Hong Kong Intervenes Again to Defend Peg as Dollar Advances
(Bloomberg) -- Hong Kong intervened again to defend its currency peg as the greenback rallied after U.S.-China trade talks yielded no progress.
The Hong Kong Monetary Authority bought HK$1.77 billion ($225 million) during New York trading hours on Thursday, according to the de facto central bank’s page on Bloomberg. That came as the city’s currency touched the weak end of its permitted trading band at HK$7.85 for a third session Friday. The aggregate balance will fall to HK$91 billion on Aug. 27.
The trade talks between the world’s two biggest economies wrapped up on Thursday with no major progress, hours after Beijing and Washington rolled out their latest round of tariffs. The Bloomberg Dollar Spot Index jumped the most in six weeks, while the Hong Kong benchmark Hang Seng Index fell for a second day on Friday.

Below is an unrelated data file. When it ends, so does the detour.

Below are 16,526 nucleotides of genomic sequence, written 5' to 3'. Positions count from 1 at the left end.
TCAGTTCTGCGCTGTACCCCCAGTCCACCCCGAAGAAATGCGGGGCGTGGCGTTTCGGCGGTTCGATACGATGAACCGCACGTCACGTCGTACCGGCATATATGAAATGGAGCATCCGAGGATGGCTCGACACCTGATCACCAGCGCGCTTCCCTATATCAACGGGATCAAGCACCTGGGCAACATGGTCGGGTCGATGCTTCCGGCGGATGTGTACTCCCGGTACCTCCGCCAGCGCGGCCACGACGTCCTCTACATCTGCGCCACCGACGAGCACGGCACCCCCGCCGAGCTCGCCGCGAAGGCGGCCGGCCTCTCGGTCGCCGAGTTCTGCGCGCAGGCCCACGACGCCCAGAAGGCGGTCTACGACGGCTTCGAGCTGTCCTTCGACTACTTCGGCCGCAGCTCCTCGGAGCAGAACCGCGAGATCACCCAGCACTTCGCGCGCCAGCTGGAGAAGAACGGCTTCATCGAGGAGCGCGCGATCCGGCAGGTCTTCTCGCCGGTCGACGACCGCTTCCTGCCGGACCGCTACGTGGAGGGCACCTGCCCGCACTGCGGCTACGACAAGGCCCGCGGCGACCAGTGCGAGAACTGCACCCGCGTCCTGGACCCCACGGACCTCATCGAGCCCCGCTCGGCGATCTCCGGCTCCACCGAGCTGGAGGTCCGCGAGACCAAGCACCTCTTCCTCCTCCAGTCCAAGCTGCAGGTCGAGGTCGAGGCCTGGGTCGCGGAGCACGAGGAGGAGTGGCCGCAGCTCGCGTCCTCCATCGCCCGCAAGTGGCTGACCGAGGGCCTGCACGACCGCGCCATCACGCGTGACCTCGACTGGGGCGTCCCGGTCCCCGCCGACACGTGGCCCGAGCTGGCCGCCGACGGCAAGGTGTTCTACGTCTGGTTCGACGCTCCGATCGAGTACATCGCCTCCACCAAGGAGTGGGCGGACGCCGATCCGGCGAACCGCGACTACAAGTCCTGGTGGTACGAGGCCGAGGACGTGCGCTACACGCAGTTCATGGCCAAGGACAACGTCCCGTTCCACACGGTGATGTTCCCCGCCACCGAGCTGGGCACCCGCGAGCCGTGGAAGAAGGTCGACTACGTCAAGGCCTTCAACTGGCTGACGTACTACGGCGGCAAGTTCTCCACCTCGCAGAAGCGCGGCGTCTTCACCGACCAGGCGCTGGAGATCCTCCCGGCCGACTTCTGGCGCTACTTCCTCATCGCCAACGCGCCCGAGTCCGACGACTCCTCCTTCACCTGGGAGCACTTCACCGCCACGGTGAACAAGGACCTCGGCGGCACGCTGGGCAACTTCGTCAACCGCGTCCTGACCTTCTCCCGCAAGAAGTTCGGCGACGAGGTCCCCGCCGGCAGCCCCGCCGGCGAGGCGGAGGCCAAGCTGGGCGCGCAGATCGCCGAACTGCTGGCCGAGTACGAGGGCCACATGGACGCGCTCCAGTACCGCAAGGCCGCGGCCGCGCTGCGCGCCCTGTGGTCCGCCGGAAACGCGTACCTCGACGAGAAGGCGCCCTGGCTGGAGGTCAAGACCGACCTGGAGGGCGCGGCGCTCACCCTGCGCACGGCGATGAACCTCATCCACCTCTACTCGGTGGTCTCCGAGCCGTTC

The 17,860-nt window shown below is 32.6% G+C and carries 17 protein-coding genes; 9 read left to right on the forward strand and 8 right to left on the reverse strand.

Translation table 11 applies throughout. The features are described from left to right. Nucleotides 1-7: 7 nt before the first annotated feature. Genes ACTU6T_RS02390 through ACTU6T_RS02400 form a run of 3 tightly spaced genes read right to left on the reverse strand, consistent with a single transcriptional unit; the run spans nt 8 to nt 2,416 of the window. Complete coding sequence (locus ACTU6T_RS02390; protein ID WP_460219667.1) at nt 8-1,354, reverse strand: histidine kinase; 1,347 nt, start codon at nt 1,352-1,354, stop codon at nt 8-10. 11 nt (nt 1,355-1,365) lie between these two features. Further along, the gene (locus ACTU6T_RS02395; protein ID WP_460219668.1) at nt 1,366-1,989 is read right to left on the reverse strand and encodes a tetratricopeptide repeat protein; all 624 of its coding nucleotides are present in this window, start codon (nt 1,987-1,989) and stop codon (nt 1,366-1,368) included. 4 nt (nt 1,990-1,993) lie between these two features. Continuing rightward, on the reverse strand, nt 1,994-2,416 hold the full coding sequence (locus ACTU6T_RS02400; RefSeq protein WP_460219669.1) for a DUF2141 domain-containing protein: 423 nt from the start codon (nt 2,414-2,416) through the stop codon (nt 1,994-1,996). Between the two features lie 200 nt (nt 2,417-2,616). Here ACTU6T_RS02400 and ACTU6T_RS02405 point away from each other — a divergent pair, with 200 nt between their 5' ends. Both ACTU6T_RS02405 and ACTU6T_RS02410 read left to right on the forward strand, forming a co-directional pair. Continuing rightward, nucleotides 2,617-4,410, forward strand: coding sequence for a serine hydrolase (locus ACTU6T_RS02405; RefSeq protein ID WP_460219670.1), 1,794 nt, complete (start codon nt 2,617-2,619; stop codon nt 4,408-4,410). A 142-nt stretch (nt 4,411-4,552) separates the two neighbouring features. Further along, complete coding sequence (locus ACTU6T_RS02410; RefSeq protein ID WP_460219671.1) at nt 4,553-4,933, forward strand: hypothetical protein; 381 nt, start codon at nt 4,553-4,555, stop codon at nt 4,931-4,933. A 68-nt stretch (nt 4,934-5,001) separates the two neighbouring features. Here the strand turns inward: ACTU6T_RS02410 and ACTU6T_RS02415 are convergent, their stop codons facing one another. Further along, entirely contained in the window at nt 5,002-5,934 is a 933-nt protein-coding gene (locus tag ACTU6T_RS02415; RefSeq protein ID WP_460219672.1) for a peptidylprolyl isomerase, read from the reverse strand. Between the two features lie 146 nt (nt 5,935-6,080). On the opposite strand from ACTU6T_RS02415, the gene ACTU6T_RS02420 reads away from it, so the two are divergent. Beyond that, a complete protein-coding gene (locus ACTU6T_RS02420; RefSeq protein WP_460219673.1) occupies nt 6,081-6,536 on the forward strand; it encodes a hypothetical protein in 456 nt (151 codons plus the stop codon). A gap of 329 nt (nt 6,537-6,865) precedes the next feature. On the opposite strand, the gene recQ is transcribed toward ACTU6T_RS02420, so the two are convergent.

With the HKMA having resumed interventions last week, analysts are watching to see when efforts to defend the Hong Kong dollar will start driving up borrowing costs in the city. The Federal Reserve is widely expected to raise its benchmark lending rate next month, which could pave the path to the first prime rate hike in Hong Kong in at least a decade.
The Hong Kong dollar traded at HK$7.8499 per dollar as of 1:42 p.m. local time, still near the weak end of its trading range. Even with the latest intervention, liquidity appears to remain ample in the city. The overnight Hong Kong dollar interbank rate fell nine basis points to the lowest since Aug. 13. The one-week and one-year rates also declined.
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